10-Unit Apartment Investing

9 Replies

Hi BP, 

I'm currently looking at a 10-unit apartment building with value-add opportunity. I'm fairly familiar with the economics, purchase process, and requirements of SFH and smaller multifamily (less than 5 units), but not so for 5+ properties that are considered commercial. Many other resources I read focus on bigger complexes. What are some tips for getting started and things to look for in the entire process? Would be especially interested in learning about rough ballpark figures for terms of bank loans as well.

Thanks!

Hai

@Hai G. Lenders will vary greatly. You need to shop several banks as well as commercial mortgage brokers as they will all offer different terms loan products.

@Hai G. I had a Silicon Valley windfall a few years ago so I can't help you with the loans process. As far as buying, focus on the similarities, the due diligence, inspection of financials, rent roll, leases, and premises. Be extra thorough as there are more things to look out for, and know your numbers. Make sure you have sufficient reserves, sometimes you get nasty surprises and money solves most problems most quickly.

Aside from the above, interview PM's diligently they can make you or break you. All the best!


Thanks so much for chiming in. 

@Bjorn Ahlblad - An area I'm looking at is Seattle, if you have recommendations for good PM/commercial agent please let me know! Thanks again!

Sounds like we may be in a similar place.   I've recently sold a smaller (duplex) property and ultimately plan to reinvest those proceeds in a larger property - probably 6-8 unit scale with preferred location anywhere from south of seattle through tacoma.   I could theoretically go a bit bigger probably,  but I'm being conservative since I suspect we will get statewide rent control in WA similar to oregon's statue next year,  so I don't want to overleverage myself.

From the talking with a couple commercial lenders I gather the main differences from1-4 unit financing are:

1) variable APR, usually with a lifetime maximum cap.

2) 15 or 30 year amortization rate (or some other options) but with a balloon payment after a much shorter term, like 5 or 7 years, meaning you MUST refinance or payoff at that time. (and that also means if rates have gone up past the APR cap, you are forced into a more expensive loan)

3)  Somewhat higher rates vs.  consumer grade loans.

4)  Minimum down typically 25%,  but see notes on DSR - in high cost / low cap areas like seattle thats the limiting factor.

5)  Many lenders have minimum loan size requirements - often $500K to $1M but some go lower.

6) No prepayment / accelerated paydown allowed without a penalty fee.

7)  No Fanny/Freddie consumer protections.   Its all private.   So you need to have a good idea who you are borrowing from so you don't end up doing business with vinny and guido from 'da family' out of new jersey.

8)  Terms for qualification differ from consumer loans,  they look more at the income/debt (DSR, or debt service ratio) on the subject property than at your own income,  but that said you still have to have minimum net worth (equal to loan value for lenders I have talked to),  prove you have experience managing rental property,  etc.  Right now a common value for DSR in seattle area seems to be about 1.25,   meaning ACTUAL income at point of sale after all expenses needs to be 1.25x the principal+interest payment

I did actually qualify for a commercial loan several years back when I was looking at possibly buying a 5-plex,  but I ended up going with a different opportunity and bought a 4-plex.   However the qualification process really wasn't scary,  it was just somewhat different things they looked at.  In some ways, easier.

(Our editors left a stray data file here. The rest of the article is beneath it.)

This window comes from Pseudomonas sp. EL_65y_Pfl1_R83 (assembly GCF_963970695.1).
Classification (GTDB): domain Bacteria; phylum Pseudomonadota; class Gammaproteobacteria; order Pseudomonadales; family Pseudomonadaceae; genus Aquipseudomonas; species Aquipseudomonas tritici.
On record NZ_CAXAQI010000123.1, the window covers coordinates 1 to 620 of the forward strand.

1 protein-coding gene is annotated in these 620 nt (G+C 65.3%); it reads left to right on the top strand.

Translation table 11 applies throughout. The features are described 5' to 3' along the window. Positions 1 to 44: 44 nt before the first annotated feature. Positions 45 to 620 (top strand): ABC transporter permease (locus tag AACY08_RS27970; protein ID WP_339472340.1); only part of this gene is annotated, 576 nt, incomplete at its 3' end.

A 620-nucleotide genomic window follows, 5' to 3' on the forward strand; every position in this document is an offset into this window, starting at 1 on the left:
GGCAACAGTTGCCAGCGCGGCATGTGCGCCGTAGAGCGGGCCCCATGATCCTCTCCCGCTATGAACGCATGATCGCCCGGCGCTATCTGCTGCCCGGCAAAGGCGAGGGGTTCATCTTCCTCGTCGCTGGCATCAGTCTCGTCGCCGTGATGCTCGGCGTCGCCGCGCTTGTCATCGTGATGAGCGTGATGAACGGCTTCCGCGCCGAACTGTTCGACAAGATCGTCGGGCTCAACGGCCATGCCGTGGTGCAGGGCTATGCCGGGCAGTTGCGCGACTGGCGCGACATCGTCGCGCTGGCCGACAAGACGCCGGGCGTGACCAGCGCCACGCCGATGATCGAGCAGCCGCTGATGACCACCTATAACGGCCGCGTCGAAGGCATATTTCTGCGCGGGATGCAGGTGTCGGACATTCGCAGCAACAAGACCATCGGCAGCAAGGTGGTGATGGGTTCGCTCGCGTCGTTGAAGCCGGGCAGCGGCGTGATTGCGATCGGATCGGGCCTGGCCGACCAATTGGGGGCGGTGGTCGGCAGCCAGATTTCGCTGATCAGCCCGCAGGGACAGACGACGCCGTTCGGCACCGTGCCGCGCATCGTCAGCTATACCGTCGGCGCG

FWIW one option to look for which can get you into 5+ scale without commercial lending is to look for adjacent 2-3-4plex properties being sold as a group,  and get individual 1-4 unit scale loans on each.

Good luck.

@Hai G. , for 5 units I would seek out all community savings and loans banks. They may give you full recourse 60-80% LTV , 5-5.75%, 5yr loan term. Be careful taking on bridge loans products, if you don't have the experience. Those products can be risky in this market.

Originally posted by @Hai G. :

Hi BP, 

Would be especially interested in learning about rough ballpark figures for terms of bank loans as well. 

Thanks!

I received a 25/5/20 @6.5% on my 10 unit mixed-use years ago.  25% down, 5 yr call and rate adjust, 20yr term. You also have to submit your tax returns and PFS to them annually.

Dont forget to factor in the appraisal cost.  Can be $3k-7k on these. These days probably paid POS before the appraisal is performed. Cheers!

 

@Brian Hughes @Steve Vaughan

The commercial loans you mentioned seem pretty pricey. I'm closing a portfolio refinance next week with a rate under 4%, 5-yr loan with 25-yr amortization, and my appraisals/closing costs are covered up to $5k. Up to 80% LTV, but there is still the restriction of 1.25 DSCR, which you have to be careful because every commercial lender seems to calculate that differently (especially how they view expenses). No minimum loan amount, although I've been told that loans under $250k are tough to get both the low rate and the appraisal/closing credit. The loan also works for 1-4 unit residential properties, or a portfolio of them, in addition to multifamily/apartments, mobile home parks, strip malls, etc, as long as there is cashflow. Only available to WA residents, although can be used to buy properties in other states.

I've used the same loan in WA, IN, and the new loan I'm closing on next week will be for my PA properties, but my WA property is more like 60% LTV because our market just doesn't cashflow that well. I don't have to submit my tax returns and PFS annually either... just every time I apply for another loan.